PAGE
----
One of the many ways the so-called liberal media demonstrates how a lack of diversity in the newsroom dehumanizes minorities is in the discussion over immigrants. Trump's recent remarks about his immigration positions have been labeled a "flip-flop" by most of the media.
This not only infantilizes the change as a harmless political choice, but the discussion also positions the target of the change - the millions of human beings who must manage their daily lives in a perpetual state of uncertainty - as a mere consequence of the media's storyline.
Almost forgotten is that Trump and his voters once held a Roman-style "thumbs up or thumbs down" straw poll on whether or not to deport undocumented immigrants, many who have been in the United States for more than 20 years. These people do not see immigrants as human beings, and they certainly do not identify with immigrant stories as anyone with even the slightest sense of humanity would.
Trump's change is one of tactics, not of a position. Trump is a racist, that is his position. It is who he is. Racism underlies his political campaign and direction, it's his world view and it's how he elbowed his way through the GOP primaries. The kindest thing that can be said about his supporters is that they are willing to tolerate racism in pursuit of some vision of America in the past that was, whether they acknowledge it or not, fundamentally more racist in every measurable way to today.
It won't matter what his stance on immigration is, because his ardent supporters aren't supporting a set of policies. They are supporting a racist and they are sure that whatever policy changes Trump embraces is in pursuit of a world in which racism advances, perhaps slower, but advances nonetheless.
Hillary Clinton called Trump out on his position in a recent speech in which she pointed out the long record of anti-semitism, racism, and misogyny that tends to follow Donald Trump's message.
"This is someone who retweets white supremacists online," said Clinton. But even so, Clinton worked to distance these views from American history, in which she said, "Everywhere I go, people tell me how concerned they are by the divisive rhetoric coming from my opponent in this election. It's like nothing we've heard before from a nominee for president of the United States."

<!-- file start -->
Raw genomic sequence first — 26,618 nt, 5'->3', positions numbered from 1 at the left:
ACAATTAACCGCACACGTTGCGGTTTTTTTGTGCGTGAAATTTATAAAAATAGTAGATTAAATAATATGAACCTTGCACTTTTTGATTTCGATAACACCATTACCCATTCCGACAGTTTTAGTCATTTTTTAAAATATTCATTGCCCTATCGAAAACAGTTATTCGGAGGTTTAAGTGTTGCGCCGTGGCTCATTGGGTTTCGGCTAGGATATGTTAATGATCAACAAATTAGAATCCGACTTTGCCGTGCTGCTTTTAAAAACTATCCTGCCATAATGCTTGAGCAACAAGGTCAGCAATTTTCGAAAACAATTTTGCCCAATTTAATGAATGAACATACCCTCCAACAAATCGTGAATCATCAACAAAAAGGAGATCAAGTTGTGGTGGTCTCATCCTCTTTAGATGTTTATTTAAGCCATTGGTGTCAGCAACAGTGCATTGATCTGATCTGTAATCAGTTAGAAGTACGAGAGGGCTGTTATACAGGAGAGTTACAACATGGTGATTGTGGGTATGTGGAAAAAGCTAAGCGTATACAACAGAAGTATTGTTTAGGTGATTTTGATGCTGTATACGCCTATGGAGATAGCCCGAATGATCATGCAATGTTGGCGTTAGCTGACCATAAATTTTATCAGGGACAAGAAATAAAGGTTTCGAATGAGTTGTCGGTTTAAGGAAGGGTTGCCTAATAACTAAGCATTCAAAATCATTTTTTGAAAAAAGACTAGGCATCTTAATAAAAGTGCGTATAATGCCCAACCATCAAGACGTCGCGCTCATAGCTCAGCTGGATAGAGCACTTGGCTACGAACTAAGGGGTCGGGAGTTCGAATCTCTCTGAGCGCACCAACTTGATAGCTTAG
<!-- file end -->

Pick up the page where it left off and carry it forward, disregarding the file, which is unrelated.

Trump's remarks and rhetoric may be in a class by themselves, especially compared to other recent presidential candidates. But this should not mean that racist rhetoric by American politicians is somehow unprecedented. That would be a fundamentally misleading view of American history.
Trump changed tactics, not position. His position is racism.
The general lack of diversity, even in the "liberal" media, continues to serve simply to reaffirm the underlying power that has been the engine of Trump's racist campaign. The media has largely focused on the incivility of how Trump delivers his racism, not the racism itself.
For instance, the media's portrayal of Trump's slandering of Judge Gonzalo Curiel was for the brashness of Trump's assertion that Curiel's ethnic background made him biased. But the media never really delved into the underlying implication by Trump that neutrality could only be owned by the experiences of a white man.
Of course this shouldn't be surprising, since the media also measures bias against the assumption that in white masculinity rests the definition of being non-biased. This was particularly evident when the media touted President Barack Obama's Supreme Court pick of a white male, Merrick Garland, as a "non-political" or "safe" choice.
In all the talk about Trump's immigration flip-flop, there is little focus on the fallout from Trump's racist campaign and the fact that Hispanics have been used as campaign fodder. Remember Trump's comments, "Some, I assume are good people," when he spoke of Mexican and immigrant rapists and criminals? So are they "good people" now?
What about the Latino kids who have been told by classmates that when Trump is elected they'll be shipped back to Mexico?
Any wonder why so many Republican Hispanics have been disgusted and turned their backs on Trump?
Latino voters see through the immigration "flip-flops" and see it as racist political expediency.
But until the predominantly white liberal media diversifies the experiences underlying those reporting the news - no matter how liberal it views itself - the forces that gave us Trump will continue to rot the soul of our nation at great cost to the least powerful members of the large and diverse community we call a country.